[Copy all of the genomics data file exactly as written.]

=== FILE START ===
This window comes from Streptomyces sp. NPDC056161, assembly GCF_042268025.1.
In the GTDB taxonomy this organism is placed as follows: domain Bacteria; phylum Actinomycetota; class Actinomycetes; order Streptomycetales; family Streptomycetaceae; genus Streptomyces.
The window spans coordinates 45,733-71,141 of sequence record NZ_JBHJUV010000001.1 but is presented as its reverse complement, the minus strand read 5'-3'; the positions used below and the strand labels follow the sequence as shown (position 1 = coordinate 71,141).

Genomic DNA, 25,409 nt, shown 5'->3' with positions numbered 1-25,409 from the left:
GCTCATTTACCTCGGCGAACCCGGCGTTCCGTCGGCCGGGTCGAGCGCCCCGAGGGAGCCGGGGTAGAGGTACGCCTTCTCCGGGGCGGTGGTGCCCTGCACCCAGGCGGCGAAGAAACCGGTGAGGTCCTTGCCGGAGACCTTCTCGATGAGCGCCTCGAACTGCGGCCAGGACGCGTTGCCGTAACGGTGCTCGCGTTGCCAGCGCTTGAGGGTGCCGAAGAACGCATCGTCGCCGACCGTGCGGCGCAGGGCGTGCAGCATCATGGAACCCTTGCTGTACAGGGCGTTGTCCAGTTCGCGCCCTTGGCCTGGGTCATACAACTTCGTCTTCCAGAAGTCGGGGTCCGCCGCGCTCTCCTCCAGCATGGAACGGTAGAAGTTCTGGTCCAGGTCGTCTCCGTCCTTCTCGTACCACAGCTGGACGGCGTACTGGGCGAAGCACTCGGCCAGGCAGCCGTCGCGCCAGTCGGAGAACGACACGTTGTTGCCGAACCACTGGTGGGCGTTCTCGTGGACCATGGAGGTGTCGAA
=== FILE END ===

This window comes from Streptomyces sp. NPDC056161, assembly GCF_042268025.1.
In the GTDB taxonomy this organism is placed as follows: domain Bacteria; phylum Actinomycetota; class Actinomycetes; order Streptomycetales; family Streptomycetaceae; genus Streptomyces.
The window spans coordinates 45,733-71,141 of sequence record NZ_JBHJUV010000001.1 but is presented as its reverse complement, the minus strand read 5'-3'; the positions used below and the strand labels follow the sequence as shown (position 1 = coordinate 71,141).

Genomic DNA, 25,409 nt, shown 5'->3' with positions numbered 1-25,409 from the left:
GCTCATTTACCTCGGCGAACCCGGCGTTCCGTCGGCCGGGTCGAGCGCCCCGAGGGAGCCGGGGTAGAGGTACGCCTTCTCCGGGGCGGTGGTGCCCTGCACCCAGGCGGCGAAGAAACCGGTGAGGTCCTTGCCGGAGACCTTCTCGATGAGCGCCTCGAACTGCGGCCAGGACGCGTTGCCGTAACGGTGCTCGCGTTGCCAGCGCTTGAGGGTGCCGAAGAACGCATCGTCGCCGACCGTGCGGCGCAGGGCGTGCAGCATCATGGAACCCTTGCTGTACAGGGCGTTGTCCAGTTCGCGCCCTTGGCCTGGGTCATACAACTTCGTCTTCCAGAAGTCGGGGTCCGCCGCGCTCTCCTCCAGCATGGAACGGTAGAAGTTCTGGTCCAGGTCGTCTCCGTCCTTCTCGTACCACAGCTGGACGGCGTACTGGGCGAAGCACTCGGCCAGGCAGCCGTCGCGCCAGTCGGAGAACGACACGTTGTTGCCGAACCACTGGTGGGCGTTCTCGTGGACCATGGAGGTGTCGAA